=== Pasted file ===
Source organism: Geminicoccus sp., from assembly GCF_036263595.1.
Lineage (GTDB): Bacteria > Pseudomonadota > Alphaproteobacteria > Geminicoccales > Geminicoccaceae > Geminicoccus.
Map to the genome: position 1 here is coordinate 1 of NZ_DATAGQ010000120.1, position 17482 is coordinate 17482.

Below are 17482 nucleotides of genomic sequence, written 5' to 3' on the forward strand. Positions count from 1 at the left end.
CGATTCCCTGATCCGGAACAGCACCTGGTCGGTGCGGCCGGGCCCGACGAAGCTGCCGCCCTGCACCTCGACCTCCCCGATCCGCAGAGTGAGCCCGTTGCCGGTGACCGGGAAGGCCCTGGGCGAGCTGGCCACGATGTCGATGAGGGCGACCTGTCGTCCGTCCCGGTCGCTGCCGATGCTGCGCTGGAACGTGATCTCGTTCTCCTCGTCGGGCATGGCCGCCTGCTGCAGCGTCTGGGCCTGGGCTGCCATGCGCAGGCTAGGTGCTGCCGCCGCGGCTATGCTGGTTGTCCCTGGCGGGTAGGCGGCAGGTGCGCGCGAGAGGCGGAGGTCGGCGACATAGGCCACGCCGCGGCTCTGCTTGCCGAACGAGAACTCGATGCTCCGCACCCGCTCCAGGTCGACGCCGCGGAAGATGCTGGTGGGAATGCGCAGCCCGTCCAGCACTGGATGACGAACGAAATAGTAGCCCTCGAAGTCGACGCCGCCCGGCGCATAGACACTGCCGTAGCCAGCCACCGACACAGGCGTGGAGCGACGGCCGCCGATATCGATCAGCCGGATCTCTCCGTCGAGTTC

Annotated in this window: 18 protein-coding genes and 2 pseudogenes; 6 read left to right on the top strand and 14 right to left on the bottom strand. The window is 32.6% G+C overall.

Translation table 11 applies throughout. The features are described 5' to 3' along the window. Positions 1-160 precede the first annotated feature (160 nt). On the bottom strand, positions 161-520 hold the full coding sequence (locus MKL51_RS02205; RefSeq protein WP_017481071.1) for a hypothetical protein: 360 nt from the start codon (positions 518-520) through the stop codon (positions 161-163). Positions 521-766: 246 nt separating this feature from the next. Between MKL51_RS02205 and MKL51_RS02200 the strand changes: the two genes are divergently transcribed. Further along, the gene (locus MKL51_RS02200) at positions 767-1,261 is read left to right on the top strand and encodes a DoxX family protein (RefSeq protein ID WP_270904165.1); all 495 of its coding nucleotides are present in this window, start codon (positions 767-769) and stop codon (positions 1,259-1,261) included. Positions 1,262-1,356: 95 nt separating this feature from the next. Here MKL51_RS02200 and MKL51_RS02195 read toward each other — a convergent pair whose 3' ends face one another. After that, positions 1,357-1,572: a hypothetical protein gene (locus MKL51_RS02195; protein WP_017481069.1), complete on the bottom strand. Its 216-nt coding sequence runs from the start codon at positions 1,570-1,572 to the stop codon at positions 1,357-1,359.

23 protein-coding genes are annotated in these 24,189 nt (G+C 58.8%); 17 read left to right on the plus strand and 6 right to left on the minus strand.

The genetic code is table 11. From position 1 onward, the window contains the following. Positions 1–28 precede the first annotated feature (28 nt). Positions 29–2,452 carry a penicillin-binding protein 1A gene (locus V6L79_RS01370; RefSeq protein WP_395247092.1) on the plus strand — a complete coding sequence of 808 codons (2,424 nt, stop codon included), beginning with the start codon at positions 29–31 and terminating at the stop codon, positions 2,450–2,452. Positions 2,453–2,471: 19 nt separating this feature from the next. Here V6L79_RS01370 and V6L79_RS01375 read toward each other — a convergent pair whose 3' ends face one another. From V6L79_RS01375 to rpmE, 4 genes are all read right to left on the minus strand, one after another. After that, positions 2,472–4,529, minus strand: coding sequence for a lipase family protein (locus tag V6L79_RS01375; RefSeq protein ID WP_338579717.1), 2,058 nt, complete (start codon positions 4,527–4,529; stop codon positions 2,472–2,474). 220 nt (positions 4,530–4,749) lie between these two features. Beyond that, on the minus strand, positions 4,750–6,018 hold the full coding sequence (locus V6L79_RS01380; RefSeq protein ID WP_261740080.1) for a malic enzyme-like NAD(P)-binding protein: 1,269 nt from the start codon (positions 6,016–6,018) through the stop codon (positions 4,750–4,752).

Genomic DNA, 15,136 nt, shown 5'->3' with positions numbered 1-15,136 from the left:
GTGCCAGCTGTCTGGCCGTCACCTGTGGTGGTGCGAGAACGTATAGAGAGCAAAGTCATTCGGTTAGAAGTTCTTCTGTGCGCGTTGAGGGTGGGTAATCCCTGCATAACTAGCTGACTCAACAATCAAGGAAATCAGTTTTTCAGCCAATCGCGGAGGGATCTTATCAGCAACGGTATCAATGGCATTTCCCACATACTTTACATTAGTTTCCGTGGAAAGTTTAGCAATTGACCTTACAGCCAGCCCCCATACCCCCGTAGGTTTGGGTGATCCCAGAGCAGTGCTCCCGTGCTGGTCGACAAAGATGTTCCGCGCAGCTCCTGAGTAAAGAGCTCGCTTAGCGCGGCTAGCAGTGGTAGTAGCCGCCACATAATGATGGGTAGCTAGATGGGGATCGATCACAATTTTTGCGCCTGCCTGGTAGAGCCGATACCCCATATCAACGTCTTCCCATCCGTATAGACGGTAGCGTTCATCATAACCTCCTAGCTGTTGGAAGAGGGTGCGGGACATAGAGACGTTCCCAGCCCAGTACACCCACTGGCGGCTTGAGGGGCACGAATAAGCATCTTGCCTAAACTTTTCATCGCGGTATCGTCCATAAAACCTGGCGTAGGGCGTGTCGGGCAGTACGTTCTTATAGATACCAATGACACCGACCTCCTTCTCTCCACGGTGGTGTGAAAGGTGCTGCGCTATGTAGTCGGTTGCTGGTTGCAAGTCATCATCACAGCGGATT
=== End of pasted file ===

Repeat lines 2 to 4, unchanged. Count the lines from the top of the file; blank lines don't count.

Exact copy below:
Lineage (GTDB): Bacteria > Pseudomonadota > Alphaproteobacteria > Geminicoccales > Geminicoccaceae > Geminicoccus.
Map to the genome: position 1 here is coordinate 1 of NZ_DATAGQ010000120.1, position 17482 is coordinate 17482.

Below are 17482 nucleotides of genomic sequence, written 5' to 3' on the forward strand. Positions count from 1 at the left end.